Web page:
As part of its ongoing review of its disclosure rules, the US Securities and Exchange Commission’s (the “SEC”) recently adopted amendments to Regulation S-K, the principal source for disclosure requirements for US domestic companies, focusing on three disclosure areas: risk factors; description of the business; and legal proceedings.
The amendments are generally intended to move the disclosure requirements in Items 101, 103 and 105 of Regulation S-K from a prescriptive to a more flexible, principles-based approach. With respect to the risk factors section, however, the amendments impose additional requirements, including a mandatory summary of the principal risk factors if the risk factor section exceeds 15 pages.
Foreign private issuers – essentially, most non-governmental non-US issuers – will have to comply with the changes to the risk factor requirements, but the amendments to the other sections will not affect them unless they voluntarily choose to comply with US domestic company requirements.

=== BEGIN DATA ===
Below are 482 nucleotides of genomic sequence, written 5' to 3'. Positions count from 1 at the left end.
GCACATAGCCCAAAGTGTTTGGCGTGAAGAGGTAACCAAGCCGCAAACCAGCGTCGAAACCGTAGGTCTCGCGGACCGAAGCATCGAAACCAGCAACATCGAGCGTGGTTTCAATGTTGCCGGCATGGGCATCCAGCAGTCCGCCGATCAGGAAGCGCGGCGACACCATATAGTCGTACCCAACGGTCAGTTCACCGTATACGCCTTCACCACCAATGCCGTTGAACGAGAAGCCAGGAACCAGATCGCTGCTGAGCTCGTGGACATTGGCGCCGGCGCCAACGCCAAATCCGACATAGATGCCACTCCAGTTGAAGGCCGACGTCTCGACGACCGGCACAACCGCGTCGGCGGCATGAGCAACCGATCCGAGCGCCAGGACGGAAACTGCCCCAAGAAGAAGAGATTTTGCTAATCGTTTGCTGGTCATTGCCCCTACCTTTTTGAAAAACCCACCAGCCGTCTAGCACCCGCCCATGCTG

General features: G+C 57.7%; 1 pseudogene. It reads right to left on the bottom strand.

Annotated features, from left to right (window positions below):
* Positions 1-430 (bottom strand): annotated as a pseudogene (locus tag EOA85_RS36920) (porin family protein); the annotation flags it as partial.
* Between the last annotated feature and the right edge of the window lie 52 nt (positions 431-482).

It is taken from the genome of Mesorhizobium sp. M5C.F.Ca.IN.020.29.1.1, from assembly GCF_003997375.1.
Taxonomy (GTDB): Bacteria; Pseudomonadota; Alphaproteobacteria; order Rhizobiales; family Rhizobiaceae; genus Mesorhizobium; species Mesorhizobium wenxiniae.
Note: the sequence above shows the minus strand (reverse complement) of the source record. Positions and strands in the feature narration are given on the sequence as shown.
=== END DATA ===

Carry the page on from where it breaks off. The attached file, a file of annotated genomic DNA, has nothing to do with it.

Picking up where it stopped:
Also, despite pressure from a number of institutional investors to adopt disclosure rules regarding environmental, social and governance (“ESG”) matters, the new amendments largely avoid ESG except to add a principles-based disclosure requirement for a description of the registrant’s “human capital resources.” Two of the five SEC Commissioners objected to the SEC’s refusal to address climate change or to go further with the human capital disclosure requirements in the amendments.
The new rules will become effective 30 days after they are published in the Federal Register.
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